Judging by the crowd at the 2012 World Cube Association's U.S. National Championship over the weekend in Las Vegas, that excitement may be building. While a few older cubing icons, like Lars Petrus, the 1981 Swedish champion and creator of the Petrus Method (hint: build a 2-by-2-by-2 corner, then expand it outward), were on hand, nearly all the competitors were born decades after the cube's heyday.
And while most seemed to consider it a hobby rather than occupational training, the mental benefits did not escape them.
"The maths of the cube, like group theory, don't really apply to many things," said Thom Barlow, 24, a programmer from Manchester, England, who develops systems for solving the cube as a hobby. "But it teaches you how to practice something. Your brain starts to realize, 'Oh, I need to work on this,' and that's how you get better."
There were speed solvers and blindfolded solvers and those who solve with their feet, though purists consider foot-solving an unbecoming gimmick (tellingly, they were cordoned off in a far corner of the ballroom). Boys outnumbered girls by at least 4 to 1; the youngest competitor was 5.
"Solving a Rubik's Cube isn't hard," said Tyson Mao, one of the event's organizers. "It's not impressive that a 5-year-old would be smart enough to solve a Rubik's Cube. It's impressive that he would have the patience."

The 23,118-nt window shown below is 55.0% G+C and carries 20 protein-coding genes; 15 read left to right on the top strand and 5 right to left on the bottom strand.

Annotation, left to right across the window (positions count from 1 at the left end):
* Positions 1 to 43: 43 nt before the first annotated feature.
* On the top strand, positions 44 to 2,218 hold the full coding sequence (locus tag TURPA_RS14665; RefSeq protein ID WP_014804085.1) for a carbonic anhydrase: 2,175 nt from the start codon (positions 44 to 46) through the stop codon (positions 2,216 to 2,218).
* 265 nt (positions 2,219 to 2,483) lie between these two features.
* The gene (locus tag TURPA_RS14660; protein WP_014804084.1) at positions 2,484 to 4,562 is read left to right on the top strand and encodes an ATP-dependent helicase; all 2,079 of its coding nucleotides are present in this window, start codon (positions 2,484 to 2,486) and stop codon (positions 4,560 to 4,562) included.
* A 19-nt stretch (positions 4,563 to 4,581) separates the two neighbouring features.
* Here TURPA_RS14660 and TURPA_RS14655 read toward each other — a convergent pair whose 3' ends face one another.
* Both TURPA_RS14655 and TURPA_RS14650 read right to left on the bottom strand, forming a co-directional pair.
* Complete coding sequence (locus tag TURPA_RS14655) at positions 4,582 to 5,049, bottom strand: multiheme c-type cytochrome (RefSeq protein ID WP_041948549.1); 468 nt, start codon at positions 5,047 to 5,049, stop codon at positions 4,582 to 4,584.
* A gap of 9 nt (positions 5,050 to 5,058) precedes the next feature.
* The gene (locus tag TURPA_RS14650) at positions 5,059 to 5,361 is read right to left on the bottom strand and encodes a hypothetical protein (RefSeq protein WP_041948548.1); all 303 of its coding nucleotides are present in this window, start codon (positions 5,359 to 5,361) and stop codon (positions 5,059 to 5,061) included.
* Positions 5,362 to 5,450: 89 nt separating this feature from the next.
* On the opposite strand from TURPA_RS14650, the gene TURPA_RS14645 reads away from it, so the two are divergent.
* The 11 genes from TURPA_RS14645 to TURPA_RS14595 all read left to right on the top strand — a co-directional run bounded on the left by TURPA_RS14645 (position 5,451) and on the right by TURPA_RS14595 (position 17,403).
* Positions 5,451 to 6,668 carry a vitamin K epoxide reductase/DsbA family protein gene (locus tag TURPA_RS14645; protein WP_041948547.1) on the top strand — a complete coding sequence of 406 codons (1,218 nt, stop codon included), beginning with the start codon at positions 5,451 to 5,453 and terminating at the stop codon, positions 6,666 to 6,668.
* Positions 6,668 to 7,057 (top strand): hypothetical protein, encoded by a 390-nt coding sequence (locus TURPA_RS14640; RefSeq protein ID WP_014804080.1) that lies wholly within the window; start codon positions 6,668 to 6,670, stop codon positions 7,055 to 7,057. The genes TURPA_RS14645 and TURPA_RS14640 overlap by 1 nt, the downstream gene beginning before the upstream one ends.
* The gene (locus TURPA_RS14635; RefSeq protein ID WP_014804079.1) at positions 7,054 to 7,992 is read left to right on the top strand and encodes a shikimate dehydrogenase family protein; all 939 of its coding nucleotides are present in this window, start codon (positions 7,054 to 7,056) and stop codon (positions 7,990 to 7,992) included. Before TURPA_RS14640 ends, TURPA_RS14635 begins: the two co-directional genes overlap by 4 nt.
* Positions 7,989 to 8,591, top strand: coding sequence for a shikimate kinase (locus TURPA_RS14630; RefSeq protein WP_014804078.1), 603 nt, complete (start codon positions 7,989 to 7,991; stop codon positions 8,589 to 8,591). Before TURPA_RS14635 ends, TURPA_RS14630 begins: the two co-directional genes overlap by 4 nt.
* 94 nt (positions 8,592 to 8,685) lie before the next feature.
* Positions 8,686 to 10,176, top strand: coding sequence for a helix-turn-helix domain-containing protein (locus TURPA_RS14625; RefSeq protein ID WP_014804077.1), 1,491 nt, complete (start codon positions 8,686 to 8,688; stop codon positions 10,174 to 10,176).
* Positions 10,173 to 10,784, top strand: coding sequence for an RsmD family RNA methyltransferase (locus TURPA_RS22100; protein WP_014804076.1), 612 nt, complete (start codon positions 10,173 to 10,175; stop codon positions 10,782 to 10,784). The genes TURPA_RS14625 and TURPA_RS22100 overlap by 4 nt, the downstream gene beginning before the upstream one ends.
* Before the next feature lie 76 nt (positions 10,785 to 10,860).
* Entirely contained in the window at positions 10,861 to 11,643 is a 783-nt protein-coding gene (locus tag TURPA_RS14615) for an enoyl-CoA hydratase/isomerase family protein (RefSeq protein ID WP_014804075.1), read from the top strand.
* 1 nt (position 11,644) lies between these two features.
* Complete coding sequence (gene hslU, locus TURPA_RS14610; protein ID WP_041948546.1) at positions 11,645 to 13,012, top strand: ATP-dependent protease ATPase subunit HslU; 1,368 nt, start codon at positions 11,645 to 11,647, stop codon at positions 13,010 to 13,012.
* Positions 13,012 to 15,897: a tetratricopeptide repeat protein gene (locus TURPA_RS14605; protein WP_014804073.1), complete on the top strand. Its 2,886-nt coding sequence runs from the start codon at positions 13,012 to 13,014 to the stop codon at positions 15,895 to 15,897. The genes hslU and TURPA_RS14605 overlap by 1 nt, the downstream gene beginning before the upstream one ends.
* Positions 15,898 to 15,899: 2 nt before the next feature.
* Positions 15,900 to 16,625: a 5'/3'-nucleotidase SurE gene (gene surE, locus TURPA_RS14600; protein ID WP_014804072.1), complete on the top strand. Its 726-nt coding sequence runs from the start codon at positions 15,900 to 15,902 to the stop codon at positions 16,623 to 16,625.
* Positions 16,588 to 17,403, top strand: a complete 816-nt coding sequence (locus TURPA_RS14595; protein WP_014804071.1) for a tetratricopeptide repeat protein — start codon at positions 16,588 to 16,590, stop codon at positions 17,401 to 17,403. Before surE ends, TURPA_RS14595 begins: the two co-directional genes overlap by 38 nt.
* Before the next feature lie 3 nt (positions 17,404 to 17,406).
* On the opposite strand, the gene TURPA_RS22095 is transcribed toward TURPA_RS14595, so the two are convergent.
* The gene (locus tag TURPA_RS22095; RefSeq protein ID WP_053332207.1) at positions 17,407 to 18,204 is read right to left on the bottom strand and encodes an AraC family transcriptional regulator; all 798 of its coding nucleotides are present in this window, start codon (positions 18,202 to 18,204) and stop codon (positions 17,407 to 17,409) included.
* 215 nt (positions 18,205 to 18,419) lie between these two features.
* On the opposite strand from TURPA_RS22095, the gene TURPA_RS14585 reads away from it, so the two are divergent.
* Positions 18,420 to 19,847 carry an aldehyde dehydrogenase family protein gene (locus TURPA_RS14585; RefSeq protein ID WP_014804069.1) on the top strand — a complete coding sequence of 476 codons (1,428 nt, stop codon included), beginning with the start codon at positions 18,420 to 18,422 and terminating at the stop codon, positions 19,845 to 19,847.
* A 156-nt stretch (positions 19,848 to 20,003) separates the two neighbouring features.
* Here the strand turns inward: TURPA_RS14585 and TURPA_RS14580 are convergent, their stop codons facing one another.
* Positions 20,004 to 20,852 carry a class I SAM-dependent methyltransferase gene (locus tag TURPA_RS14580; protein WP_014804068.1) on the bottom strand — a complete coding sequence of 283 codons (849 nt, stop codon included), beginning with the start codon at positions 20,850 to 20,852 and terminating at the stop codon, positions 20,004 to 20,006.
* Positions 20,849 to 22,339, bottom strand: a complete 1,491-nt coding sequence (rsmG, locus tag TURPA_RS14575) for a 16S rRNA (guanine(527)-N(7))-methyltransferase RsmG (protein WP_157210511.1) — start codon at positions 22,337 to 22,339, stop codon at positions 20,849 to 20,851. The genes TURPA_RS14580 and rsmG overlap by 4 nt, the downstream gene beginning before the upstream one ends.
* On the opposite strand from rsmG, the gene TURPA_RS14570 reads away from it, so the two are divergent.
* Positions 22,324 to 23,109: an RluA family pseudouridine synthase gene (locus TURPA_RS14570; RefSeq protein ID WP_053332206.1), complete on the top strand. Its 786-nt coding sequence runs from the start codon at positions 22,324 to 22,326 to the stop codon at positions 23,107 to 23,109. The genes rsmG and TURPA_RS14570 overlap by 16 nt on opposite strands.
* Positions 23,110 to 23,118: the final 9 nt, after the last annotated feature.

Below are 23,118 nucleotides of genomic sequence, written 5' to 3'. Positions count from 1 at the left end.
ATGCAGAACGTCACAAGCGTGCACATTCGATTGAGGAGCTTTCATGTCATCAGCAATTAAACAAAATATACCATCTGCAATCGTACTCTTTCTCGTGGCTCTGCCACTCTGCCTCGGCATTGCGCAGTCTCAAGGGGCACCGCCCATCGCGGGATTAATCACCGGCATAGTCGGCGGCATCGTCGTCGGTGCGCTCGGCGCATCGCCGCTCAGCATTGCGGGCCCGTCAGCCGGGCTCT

More than a story of puzzle fanatics or math geeks, the cube's revival is a many-sided tale involving nostalgia, the Internet and the actor Will Smith.
Fifteen years ago, the cube "was in the closeout bin," said Joe Sequino, a spokesman for Winning Moves, the company that shares cube-manufacturing responsibilities in America, with Hasbro. Despite selling more than 350 million units in the early 1980s, the cube had long since passed into memory for all but a handful of hard-core puzzlers.
But with the advent of Web video, fans got an opportunity to share their solving strategies. A new generation of puzzlers started catching on, and in 2004, a group calling itself the World Cube Association held the first speed-cubing tournament in more than 20 years, attended by 89 participants. It has since become an annual event, with about 300 competing in Las Vegas.
Meanwhile, children of the 1980s began seeking out cubes for their own offspring — who, unlike their parents, were more likely to enjoy a fruitful relationship with the puzzle thanks to the online resources. In some places, the cube is now a schoolyard fad.